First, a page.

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Values of older adults related to primary and secondary prevention

Author: Mary Butler; United States. Agency for Healthcare Research and Quality.; Minnesota Evidence-based Practice Center.
Publisher: Rockville, MD : Agency for Healthcare Research and Quality, [2011]
Series: Evidence synthesis/technology assessment, no. 84.; AHRQ publication, no. 11-05154-EF-1.
Edition/Format:   eBook : Document : National government publication : English
Summary:
OBJECTIVES: To inform the U.S. Preventive Services Task Force deliberations on recommendations around preventive care for older persons by assessing how older adults value the potential benefits of clinical preventive services, what attitudes older adults have about potential harms of clinical preventive services, how older adults understand the balance of risks and benefits of clinical preventive services, and how  Read more...
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Details

Genre/Form: Review
Material Type: Document, Government publication, National government publication, Internet resource
Document Type: Internet Resource, Computer File
All Authors / Contributors: Mary Butler; United States. Agency for Healthcare Research and Quality.; Minnesota Evidence-based Practice Center.
OCLC Number: 755055900
Notes: Title from PDF title pages (viewed Aug. 30, 2011).
"March 2011."
Description: 1 online resource.
Series Title: Evidence synthesis/technology assessment, no. 84.; AHRQ publication, no. 11-05154-EF-1.
Other Titles: Values of older adults related to prevention
Responsibility: prepared for Agency for Healthcare Research and Quality, U.S. Department of Health and Human Services ; prepared by Minnesota Evidence-based Practice Center ; investigators, Mary Butler [and others].

Abstract:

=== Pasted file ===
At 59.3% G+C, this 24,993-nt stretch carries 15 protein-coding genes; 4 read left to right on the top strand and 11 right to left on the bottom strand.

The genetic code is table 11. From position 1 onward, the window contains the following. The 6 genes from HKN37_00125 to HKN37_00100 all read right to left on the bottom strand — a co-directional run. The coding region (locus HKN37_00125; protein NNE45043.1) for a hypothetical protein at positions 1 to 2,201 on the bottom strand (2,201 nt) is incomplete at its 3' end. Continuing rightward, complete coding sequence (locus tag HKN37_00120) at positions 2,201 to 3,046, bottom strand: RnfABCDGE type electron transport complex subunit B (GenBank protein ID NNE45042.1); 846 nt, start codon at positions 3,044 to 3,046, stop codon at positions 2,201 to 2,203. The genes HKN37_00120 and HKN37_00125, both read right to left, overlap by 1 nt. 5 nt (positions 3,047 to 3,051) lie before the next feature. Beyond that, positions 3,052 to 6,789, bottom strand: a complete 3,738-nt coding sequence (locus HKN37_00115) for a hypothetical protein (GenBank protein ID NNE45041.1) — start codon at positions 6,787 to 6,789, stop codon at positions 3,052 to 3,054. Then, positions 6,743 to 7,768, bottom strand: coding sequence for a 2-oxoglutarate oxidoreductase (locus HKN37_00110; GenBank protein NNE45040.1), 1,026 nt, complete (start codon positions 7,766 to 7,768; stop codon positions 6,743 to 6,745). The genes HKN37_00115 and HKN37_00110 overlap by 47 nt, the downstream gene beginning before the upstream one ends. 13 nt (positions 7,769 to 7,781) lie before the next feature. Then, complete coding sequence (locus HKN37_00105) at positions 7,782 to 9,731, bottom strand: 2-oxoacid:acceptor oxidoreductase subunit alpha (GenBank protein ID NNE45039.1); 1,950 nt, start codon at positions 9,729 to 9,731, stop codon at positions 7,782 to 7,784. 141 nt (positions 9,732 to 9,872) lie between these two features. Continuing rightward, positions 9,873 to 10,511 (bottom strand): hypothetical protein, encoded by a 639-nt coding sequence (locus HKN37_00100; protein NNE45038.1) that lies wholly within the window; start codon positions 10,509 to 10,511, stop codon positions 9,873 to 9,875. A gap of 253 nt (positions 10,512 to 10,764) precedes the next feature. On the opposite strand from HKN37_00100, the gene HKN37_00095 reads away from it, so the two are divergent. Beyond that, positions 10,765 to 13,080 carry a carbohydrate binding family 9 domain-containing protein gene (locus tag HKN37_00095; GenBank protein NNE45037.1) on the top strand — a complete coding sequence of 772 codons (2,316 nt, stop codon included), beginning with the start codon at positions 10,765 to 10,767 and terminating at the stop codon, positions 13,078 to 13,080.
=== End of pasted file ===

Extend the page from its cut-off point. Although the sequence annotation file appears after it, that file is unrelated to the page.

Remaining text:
OBJECTIVES: To inform the U.S. Preventive Services Task Force deliberations on recommendations around preventive care for older persons by assessing how older adults value the potential benefits of clinical preventive services, what attitudes older adults have about potential harms of clinical preventive services, how older adults understand the balance of risks and benefits of clinical preventive services, and how clinicians should engage in shared decisionmaking related to clinical preventive services for older adults. DATA SOURCES: We searched Ovid MEDLINE, the Cumulative Index to Nursing and Allied Health Literature, PsychINFO, the Cochrane Database of Systematic Reviews, and EconLit databases, and consulted with experts in the field. REVIEW METHODS: We selected English-language articles on preferences, lay understanding, choice behavior, patient/provider relationships, and shared decisionmaking regarding primary and secondary prevention that focused on a population aged 65 years and older. RESULTS: Very little literature exists addressing older people's perceived benefits and harms of preventive services, their decisional balance, and shared decisionmaking for preventive services. The literature identified in this review yielded a broad range of perceived benefits and harms for primary and secondary prevention, differing by those who had or had not received preventive services, the disease addressed by the intervention, and age group (e.g., the young old versus the old old). The values older adults placed on clinical preventive services were similarly variable and resistant to generalization. The literature on shared decisionmaking for preventive services for older adults demonstrated favorable response to such interventions and no indication whether older adults as a group have a different level of interest compared to other age groups. Not every older adult wants to engage in shared decisionmaking in the same way; clinicians need to determine how much an individual patient wants to be involved in his or her own screening choices. The studies largely used qualitative or descriptive analysis methods with small purposive samples. CONCLUSIONS: People's values for preventive services and their attendant benefits, risks, and harms reflect all sorts of inputs, including prior experiences, habits, strengths, and other idiosyncrasies. This individual variation makes generalizations dangerous. Patient-centered care may not always require shared decisionmaking; clinicians need to better understand how patients value their own role in clinical decisionmaking. Future research is needed in the field covered by this review, including exploration of differences between age groups within the older adult population, tools to measure values and preferences, and identification of what helps and hinders older adults' ability to engage in shared decisionmaking.

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